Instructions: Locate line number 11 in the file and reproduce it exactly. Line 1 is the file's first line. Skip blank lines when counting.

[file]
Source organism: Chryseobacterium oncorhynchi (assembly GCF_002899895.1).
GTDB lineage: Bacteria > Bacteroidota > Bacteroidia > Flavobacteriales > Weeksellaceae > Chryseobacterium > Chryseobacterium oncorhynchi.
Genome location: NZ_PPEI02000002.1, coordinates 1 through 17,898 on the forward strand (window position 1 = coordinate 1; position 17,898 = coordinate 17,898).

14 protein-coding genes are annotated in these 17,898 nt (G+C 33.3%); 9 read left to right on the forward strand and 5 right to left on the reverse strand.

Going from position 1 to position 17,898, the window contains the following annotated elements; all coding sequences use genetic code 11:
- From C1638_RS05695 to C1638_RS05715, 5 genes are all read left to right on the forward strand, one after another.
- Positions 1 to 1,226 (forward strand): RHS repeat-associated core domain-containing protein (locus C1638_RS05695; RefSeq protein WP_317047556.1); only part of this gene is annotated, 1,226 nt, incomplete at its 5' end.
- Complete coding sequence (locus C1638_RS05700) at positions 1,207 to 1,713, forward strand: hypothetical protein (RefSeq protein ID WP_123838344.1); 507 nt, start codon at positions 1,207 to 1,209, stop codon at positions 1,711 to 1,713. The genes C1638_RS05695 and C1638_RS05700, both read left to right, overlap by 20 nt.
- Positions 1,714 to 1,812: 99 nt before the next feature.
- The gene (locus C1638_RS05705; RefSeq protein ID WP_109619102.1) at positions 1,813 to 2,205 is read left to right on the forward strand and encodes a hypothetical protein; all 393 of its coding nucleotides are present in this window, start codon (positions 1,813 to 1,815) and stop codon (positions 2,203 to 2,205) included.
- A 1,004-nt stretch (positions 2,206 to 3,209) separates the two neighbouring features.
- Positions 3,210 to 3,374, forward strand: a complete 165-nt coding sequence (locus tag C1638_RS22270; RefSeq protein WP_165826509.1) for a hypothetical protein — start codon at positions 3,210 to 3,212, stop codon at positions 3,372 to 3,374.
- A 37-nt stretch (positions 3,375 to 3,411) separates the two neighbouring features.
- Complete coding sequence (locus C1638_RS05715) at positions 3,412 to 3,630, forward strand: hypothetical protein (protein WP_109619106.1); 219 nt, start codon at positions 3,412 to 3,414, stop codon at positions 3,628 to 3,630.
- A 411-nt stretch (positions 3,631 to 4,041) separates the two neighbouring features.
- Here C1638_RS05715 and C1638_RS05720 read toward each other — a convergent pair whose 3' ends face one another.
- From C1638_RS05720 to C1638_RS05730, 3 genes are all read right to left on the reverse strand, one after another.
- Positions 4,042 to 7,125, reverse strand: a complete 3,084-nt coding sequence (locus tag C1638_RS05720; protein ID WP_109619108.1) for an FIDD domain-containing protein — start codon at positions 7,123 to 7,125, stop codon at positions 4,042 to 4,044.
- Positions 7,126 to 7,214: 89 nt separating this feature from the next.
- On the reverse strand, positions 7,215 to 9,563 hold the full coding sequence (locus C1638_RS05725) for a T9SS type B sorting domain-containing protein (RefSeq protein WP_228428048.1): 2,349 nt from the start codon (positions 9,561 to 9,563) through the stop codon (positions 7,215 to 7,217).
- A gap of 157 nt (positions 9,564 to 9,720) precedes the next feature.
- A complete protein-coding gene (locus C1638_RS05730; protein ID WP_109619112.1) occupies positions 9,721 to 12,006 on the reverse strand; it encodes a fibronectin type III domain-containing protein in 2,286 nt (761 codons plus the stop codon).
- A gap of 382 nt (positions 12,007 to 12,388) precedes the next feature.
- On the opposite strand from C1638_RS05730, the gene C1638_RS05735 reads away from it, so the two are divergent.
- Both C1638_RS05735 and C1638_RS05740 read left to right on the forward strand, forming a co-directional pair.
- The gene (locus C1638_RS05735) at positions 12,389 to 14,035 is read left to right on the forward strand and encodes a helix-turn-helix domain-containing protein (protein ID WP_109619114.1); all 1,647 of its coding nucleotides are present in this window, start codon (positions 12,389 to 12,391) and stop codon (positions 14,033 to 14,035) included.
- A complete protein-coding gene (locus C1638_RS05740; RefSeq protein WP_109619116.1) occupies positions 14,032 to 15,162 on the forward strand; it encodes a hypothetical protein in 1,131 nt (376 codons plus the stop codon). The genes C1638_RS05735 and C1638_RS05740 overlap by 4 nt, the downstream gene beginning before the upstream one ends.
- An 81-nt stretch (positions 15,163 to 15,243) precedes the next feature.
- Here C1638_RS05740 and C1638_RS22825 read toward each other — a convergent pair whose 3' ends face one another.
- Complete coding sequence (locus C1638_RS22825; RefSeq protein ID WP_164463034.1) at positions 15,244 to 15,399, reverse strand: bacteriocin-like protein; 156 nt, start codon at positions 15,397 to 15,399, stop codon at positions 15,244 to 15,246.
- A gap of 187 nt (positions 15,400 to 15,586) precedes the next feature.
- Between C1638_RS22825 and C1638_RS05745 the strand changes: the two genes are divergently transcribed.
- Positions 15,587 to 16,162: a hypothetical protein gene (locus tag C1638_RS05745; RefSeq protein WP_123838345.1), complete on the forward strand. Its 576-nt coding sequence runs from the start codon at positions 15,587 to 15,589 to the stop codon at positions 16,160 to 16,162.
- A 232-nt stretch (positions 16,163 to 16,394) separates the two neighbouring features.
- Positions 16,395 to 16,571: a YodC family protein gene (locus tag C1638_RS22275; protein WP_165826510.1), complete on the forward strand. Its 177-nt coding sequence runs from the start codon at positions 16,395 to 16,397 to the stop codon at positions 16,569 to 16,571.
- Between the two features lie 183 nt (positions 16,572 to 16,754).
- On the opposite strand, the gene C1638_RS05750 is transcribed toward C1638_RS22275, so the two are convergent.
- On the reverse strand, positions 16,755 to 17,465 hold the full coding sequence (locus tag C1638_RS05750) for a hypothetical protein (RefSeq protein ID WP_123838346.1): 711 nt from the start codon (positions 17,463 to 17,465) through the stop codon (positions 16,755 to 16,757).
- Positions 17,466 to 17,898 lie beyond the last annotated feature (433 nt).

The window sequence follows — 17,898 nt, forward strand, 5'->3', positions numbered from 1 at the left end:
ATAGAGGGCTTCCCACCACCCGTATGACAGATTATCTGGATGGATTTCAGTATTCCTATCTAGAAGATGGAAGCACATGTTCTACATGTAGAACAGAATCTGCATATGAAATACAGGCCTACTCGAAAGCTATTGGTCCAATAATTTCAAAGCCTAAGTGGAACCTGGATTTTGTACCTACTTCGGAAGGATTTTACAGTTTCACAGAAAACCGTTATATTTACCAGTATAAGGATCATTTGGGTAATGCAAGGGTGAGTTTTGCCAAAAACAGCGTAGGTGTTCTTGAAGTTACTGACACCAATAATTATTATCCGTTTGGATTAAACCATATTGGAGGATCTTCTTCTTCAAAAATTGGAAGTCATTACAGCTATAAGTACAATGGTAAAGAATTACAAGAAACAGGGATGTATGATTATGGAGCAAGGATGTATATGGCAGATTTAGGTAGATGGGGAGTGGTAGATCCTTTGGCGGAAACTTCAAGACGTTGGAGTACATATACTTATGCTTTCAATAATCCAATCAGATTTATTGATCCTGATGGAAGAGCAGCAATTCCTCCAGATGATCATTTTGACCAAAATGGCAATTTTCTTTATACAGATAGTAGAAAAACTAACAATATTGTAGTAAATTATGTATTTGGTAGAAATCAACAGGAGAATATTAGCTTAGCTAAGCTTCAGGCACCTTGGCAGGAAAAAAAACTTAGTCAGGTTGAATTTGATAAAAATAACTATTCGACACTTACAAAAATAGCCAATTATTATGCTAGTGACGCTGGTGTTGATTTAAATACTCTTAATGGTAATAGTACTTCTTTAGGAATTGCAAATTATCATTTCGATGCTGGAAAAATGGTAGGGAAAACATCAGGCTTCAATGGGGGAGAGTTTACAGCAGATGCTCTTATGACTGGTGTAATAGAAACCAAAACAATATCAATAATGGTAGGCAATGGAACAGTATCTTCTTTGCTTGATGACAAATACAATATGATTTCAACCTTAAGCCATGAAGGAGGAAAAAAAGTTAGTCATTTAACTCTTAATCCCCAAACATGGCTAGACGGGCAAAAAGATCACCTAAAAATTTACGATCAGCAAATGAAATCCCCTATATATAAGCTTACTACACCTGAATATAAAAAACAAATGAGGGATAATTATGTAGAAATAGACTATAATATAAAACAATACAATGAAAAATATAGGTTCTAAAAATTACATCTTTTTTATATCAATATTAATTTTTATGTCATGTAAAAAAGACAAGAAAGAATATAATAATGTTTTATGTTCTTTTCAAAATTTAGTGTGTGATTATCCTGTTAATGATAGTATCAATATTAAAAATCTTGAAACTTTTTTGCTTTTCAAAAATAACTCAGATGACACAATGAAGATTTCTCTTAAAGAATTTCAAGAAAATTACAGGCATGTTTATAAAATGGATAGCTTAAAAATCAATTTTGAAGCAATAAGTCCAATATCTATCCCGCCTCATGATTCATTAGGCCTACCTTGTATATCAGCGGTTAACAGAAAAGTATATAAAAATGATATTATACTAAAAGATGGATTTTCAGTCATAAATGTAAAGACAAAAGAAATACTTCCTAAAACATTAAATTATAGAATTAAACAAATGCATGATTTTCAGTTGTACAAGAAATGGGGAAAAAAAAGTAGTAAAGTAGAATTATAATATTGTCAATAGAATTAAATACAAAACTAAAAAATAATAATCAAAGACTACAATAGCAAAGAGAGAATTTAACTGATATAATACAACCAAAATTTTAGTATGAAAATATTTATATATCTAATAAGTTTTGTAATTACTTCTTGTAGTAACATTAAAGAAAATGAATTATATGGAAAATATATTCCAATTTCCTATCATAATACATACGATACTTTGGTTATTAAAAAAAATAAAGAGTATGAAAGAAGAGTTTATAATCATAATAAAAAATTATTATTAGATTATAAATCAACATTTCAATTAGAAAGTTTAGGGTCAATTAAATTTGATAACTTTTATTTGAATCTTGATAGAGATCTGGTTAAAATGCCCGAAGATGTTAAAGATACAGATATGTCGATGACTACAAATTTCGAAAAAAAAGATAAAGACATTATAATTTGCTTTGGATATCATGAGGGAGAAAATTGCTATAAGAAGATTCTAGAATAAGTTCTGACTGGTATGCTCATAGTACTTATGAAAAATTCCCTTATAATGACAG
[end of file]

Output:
- A 1,004-nt stretch (positions 2,206 to 3,209) separates the two neighbouring features.